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A Comment on Andrew Kohut's New York Times Op-Ed

By Alan Abramowitz

In today's New York Times op-ed, "Polls Apart", Pew Research Center pollster, Andrew Kohut, observes:

The round of national surveys taken after the third presidential debate indicates that the polls are not going to give us a clear picture of who will win the election until the final days of the campaign, if then....It's worth recalling that four years ago voters were similarly divided between the candidates. But the opinions about Al Gore and Mr. Bush did not bounce around, because there just wasn't all that much enthusiasm for either man.

Andrew Kohut is correct that the polls probably will not give us a lear idea of who is going to win this year's presidential election. However, the problem is not that voters' preferences are more volatile than normal this year, as Kohut claims. The problem is that poll results are volatile due to the effects of sampling error, differences in weighting procedures, and different methods of identifying likely voters. As a result, even polls conducted at exactly the same time can produce divergent results. Nor is this situation unique to the 2004 election. The same volatility was evident prior to the 2000 election when, for example, the Gallup tracking poll released on October 26 showed George Bush leading Al Gore by 13 points while the Zogby tracking poll released the same day showed Gore leading Bush by 2 points.

Comments

Polling is definitely going through growing pains. You cite a number of reasons why polls vary (clearly, on election day most or all will have been wrong--if by wrong we mean to understand predicting the outcome).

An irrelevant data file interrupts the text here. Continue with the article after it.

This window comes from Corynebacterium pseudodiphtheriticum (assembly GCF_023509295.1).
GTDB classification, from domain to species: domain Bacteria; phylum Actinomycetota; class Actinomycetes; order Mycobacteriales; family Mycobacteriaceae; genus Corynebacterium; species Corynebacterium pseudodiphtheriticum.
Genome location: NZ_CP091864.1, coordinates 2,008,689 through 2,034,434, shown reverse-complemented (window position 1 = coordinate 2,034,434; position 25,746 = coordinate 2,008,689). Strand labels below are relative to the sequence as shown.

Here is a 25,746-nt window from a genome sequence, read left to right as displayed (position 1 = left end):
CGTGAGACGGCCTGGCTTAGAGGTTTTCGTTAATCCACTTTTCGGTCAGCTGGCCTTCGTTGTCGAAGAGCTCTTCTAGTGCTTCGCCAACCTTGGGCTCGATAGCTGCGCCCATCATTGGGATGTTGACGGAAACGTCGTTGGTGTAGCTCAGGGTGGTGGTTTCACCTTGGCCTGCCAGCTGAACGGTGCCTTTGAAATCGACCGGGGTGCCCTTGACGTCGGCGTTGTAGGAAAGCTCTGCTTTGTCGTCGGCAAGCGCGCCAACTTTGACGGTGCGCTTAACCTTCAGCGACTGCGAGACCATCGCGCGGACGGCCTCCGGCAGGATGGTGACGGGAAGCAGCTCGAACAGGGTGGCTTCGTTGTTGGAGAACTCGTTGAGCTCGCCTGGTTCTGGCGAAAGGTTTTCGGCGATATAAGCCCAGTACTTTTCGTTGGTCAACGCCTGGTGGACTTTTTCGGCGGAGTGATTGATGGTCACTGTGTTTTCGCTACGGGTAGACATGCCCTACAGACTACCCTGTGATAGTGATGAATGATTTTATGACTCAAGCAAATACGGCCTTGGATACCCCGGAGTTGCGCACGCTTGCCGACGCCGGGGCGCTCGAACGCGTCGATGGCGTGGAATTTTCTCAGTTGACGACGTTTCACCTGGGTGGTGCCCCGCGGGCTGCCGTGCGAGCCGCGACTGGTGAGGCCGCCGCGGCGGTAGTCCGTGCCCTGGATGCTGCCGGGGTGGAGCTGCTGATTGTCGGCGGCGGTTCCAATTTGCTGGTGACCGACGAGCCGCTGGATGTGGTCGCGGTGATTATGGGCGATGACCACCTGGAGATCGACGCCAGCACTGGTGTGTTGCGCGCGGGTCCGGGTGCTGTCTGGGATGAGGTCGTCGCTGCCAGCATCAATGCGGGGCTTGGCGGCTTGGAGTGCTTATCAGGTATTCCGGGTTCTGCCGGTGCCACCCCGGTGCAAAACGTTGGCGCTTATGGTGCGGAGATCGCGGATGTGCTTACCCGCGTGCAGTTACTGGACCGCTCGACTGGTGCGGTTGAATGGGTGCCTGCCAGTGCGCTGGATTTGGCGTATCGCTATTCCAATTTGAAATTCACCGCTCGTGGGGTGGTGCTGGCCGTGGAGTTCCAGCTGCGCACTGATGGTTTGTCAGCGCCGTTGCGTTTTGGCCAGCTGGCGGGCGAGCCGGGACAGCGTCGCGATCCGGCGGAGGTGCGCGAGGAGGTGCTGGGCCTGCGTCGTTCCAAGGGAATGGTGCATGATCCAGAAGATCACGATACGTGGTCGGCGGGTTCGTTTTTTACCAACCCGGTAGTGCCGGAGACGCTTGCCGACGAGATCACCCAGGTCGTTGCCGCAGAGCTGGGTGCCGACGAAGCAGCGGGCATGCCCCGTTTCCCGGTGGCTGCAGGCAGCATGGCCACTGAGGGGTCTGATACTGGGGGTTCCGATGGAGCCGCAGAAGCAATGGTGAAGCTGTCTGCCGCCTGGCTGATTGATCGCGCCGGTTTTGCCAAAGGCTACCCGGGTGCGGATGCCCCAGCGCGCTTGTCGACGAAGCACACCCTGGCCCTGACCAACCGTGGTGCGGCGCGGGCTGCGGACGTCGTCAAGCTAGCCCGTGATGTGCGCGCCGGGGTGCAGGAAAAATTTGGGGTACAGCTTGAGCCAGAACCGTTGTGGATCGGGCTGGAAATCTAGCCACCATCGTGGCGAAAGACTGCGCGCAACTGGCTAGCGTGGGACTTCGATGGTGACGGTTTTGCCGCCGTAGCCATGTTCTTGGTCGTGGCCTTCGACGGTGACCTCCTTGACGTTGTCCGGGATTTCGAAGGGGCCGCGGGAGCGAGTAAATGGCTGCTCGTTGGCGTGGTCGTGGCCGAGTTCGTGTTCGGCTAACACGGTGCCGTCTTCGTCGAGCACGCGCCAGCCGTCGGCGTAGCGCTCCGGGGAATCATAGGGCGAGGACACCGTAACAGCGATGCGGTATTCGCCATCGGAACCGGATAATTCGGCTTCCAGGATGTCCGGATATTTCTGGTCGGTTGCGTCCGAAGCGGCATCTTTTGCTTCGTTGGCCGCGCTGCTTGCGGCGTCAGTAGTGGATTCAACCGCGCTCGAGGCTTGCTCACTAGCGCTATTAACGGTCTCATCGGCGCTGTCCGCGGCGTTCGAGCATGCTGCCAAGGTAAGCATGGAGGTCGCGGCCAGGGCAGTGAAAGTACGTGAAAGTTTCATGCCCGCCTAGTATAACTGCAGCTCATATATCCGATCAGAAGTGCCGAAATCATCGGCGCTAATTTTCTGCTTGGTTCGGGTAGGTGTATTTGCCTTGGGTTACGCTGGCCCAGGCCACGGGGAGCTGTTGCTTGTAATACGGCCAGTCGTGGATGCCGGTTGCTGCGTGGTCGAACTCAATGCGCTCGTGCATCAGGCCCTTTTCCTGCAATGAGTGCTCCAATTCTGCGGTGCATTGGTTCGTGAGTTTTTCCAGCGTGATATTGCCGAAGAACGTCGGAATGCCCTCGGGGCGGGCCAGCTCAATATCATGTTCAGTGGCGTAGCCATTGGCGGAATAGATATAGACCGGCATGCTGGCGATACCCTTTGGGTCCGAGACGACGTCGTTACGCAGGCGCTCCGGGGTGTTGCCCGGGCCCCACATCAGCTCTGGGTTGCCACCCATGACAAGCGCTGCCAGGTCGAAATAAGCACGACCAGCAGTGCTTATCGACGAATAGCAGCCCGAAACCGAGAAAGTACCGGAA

I think the polls themselves may be part of the problem. We have respondent fatigue--not on an individual level, but as a nation. Look at those so-called "undecideds." I find it odd that their numbers have not declined significantly since June. My guess is that they're not measuring conviction so much as fatigue. It seems like something between 5-10% of every poll are undecided. Wouldn't we expect to see that decline as the electorate gets to know the candidates? But it hasn't. My guess is that this group has just had it with pollsters. They're decided, but they ain't tellin' us.

Also, it's odd that Andy would make the argument about voter volatility when he himself has measured how strongly convinced so much of the electorate is.

Two things:

First of all, I find it alarming that Kerry has not led at all in any recent Zogby polls. Yes, they do waver, but never to Kerry getting a majority percentage.

Also, could anyone explain the methodology of the Washington Post/ABC tracking poll, and why, in a time when very few polls show results that favor Kerry, but most show a quite close race, the Post has been showing Bush consistently at 50% or over. Today it shows, I think, 51 Bush, 45 Kerry.

Thanks,

Mady

Yes.

What's different is the intensity around the election - it's so high. We Dems want the polls to reassure us, to give us a moment of hope, a moment of reprieve from this crushing Republican control of the Executive, the Legislative and seemingly the Judiciary.

We fear we will lose in Florida again. We fear that the Supreme Court will decide it all again. We fear that we'll lose because we didn't get that one more vote out in Minnesota or Ohio or New Mexico. The closeness of the 2000 election, the division in the country, the obsessive news coverage of the coverage of the coverage of the election and the pundits talking about the polls and the insane number of little instant polls and the blogs and the emails and the talk radio and and and . . . It's hard to keep positive and to think all of our little-door-knocks and small contributions will add up to getting rid of a horrible, horrible president.